Information technology was once the exclusive realm of the IT professional. Users were concerned not with technology issues but with technology results. If I had to pinpoint when that changed, I’d say it was probably with the launch of Windows 95. The hype that surrounded Microsoft’s marketing blitz gave consumers their first real exposure to the world of technology. Among those waiting in line all night to buy a copy were people who didn’t even own a computer. If you can sell an operating system to someone without a CPU, you have reached the ultimate in marketing, as far as I’m concerned.
Today, consumers have taken on many of the same roles as IT professionals — in fact, they are often working on more complicated tasks, such as streaming live video feeds from their homes to their phones. Dad is the CIO, Mom runs the help desk, and the kids are doing technical support and stringing Cat 5 wire around the house. If users are feeling more comfortable with IT, it’s because they’ve been thrust into these roles at home, where they are keeping technology running without the benefit of a dedicated IT department. They’re also more interested in technology issues — just check how many technology sites users visit from work.
Now granted, there’s a big difference in the things consumers are doing and the challenges that IT managers face, but consumer familiarity with technical tasks means that more users are technoliterate than ever before. And that means they’re going towant to express their opinions about how things should be done.
But users’ priorities are different from IT’s. For example, form factor is a major consideration for consumers. It was not that long ago that all PCs looked the same. PCs were PCs. If you wanted to market a server, you turned the PC on its side; if you needed a workstation, you painted it blue; and if you wanted a mobile computer, you just glued a handle on the top. Today, PCs are as much about fashion and style as they are about feeds and speeds.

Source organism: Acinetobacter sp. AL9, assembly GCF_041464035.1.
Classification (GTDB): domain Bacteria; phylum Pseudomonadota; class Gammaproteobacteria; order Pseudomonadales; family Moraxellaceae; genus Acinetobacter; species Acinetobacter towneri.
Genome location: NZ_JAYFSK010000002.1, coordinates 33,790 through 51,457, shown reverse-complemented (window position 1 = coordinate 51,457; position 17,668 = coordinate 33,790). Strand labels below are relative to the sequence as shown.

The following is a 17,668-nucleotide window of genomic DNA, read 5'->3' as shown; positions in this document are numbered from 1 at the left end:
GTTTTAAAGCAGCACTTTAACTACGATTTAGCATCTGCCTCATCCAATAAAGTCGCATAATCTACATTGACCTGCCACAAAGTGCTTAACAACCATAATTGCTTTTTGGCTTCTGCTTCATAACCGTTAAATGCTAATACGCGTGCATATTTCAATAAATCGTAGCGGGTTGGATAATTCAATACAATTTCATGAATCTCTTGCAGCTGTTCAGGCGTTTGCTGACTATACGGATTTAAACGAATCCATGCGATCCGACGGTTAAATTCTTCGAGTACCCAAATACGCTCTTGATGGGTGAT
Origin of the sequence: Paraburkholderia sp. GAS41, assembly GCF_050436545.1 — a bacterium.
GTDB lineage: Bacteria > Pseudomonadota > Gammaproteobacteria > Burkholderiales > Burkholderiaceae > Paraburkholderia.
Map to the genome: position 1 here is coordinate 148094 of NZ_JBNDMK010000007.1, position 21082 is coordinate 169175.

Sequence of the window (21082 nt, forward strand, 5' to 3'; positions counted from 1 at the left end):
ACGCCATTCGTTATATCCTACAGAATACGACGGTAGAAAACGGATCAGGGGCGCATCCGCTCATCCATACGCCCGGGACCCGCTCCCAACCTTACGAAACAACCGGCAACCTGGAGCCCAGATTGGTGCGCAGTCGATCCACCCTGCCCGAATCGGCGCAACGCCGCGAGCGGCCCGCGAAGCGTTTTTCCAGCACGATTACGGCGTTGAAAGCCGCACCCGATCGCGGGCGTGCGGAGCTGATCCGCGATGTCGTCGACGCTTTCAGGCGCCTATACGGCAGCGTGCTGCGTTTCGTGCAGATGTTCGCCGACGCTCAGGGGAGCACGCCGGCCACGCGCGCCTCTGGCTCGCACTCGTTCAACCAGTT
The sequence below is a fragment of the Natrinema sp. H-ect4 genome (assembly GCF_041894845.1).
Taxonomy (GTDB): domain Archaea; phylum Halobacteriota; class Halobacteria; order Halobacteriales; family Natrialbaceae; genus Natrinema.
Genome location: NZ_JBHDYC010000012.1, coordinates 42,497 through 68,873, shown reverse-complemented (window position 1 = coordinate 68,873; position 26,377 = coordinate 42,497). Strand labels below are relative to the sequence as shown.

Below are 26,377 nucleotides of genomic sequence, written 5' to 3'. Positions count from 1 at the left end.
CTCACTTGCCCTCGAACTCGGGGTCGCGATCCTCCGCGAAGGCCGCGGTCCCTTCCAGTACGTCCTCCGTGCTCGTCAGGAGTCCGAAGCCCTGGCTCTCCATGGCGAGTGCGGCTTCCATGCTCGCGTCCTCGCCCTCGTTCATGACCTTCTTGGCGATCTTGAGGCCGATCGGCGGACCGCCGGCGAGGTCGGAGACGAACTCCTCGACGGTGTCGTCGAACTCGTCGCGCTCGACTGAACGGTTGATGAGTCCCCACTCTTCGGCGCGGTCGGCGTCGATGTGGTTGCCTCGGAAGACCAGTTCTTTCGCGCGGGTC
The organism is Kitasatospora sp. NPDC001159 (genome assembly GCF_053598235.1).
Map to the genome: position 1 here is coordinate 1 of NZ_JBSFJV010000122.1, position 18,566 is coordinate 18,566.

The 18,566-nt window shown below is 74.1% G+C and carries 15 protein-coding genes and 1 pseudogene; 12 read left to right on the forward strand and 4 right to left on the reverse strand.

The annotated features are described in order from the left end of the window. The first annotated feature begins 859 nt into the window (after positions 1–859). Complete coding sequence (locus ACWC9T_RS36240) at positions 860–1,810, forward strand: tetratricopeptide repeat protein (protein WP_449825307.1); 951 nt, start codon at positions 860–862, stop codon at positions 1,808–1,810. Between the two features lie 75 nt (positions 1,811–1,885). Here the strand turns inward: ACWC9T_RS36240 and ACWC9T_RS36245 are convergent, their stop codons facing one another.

This, of course, has ramifications for IT departments. IT is getting more requests for new laptops based on form and style, and not just from top executives. And increasingly, users are taking matters into their own hands and making technology purchases on their own. Whether it’s buying a cool new laptop to replace the organizational behemoth they were issued, installing a new operating system like Windows Vista, or purchasing a smart phone and asking IT to make it work with corporate e-mail, users are demanding more of a voice in IT decisions.
Yes, consumer technology is often unsuitable for business use, but IT organizations must begin to pay attention to what consumers want. The line that once existed between home and work is eroding, and people want to use personal devices to bridge that gap.
There is no one answer to how IT organizations will deal with this new reality. Different companies will exercise different degrees of control based on their comfort with the risks involved and the amount of individual device adoption they can absorb. But IT people need to not only recognize the changes in the landscape, but also remember whom they work for.
Michael Gartenberg is vice president and research director for the Personal Technology & Access and Custom Research groups at JupiterResearch in New York. Contact him at firstname.lastname@example.org. His weblog and RSS feed are at http://weblogs.jupiterresearch.com/analysts/gartenberg.